“When I was 18 years old, I got into studio work. I worked with the Rolling Stones, and I worked with Keith Richards,” Zach said. “I was an assistant engineer and went out on my own. I was the engineer for the platinum-selling Green Day record. We have a lot of major label credits who have used us for engineering.”
Kasik was selected for a historic project, when he worked on a Michael Jackson record after the icon had died.
“Michael had passed, and I was working with producers that had started a bunch of recordings to finish,” Kasik said. “They had completed all the material (Jackson) was working on, and they released a record shortly after his death. I engineered for that record. It sold millions of copies worldwide.”
The process was literally a secret operation, Kasik said.
“It was really complicated with a lot of layers,” he said. “It was one of the most interesting recording sessions. I had to check my cell phone at the door. There was security on the record work. They had to make sure I wasn’t taking one of the tracks with me.”
Kasik was entrusted with completing the work of a legend who remains highly popular years after his passing.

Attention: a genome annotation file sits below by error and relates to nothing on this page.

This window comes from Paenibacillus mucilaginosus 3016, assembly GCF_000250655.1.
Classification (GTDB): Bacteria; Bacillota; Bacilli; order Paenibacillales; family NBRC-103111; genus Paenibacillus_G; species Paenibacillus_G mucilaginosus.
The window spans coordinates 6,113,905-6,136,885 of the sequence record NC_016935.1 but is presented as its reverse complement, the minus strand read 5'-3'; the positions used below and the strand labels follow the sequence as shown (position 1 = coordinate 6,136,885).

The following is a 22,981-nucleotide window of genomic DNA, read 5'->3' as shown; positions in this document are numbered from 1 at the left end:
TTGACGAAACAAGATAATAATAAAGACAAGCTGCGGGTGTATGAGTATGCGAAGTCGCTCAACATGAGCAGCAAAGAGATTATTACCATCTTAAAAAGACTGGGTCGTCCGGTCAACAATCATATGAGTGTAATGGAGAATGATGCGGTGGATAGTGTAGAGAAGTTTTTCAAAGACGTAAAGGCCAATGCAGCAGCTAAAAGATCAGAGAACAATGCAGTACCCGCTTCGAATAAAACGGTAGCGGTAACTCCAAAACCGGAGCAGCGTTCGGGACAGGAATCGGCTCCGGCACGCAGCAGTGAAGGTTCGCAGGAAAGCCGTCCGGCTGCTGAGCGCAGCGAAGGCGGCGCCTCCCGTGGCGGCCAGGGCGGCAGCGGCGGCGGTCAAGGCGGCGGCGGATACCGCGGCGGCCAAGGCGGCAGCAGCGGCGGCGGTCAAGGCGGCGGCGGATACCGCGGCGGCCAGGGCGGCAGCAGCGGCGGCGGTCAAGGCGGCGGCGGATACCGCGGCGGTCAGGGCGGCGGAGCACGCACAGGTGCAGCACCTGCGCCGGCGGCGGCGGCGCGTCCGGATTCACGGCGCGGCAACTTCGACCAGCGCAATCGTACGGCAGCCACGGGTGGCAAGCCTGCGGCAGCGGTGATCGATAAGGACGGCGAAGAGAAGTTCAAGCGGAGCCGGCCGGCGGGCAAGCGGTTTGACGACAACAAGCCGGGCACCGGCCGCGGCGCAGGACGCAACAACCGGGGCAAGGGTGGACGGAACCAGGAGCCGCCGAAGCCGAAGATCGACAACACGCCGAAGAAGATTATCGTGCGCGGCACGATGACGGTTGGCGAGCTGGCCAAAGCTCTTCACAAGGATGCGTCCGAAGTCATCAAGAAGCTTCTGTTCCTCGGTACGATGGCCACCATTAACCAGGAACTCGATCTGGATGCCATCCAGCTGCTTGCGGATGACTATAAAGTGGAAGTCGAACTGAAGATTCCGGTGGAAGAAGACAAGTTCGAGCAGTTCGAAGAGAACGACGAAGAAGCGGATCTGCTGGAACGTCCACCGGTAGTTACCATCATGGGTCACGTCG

“They had taken all of the songs where he had completed vocals and gave them to us,” Kasik said. “They had half the production done. We finished the record with the bass, drums and guitars. We had all the sections to complete the record.”
The upcoming Yankton visit is a far cry from Los Angeles and Nashville, but the Kasiks highly anticipate the homecoming.
By the way, are the Lugnuts doing any Halloween music or costumes to go with their Yankton appearance?
“Good question,” Zach said with a laugh. “Not really, we haven’t given it that much thought. But then again, every member of this band is a character in his own right.”
The Lugnuts-Where are they Tonight?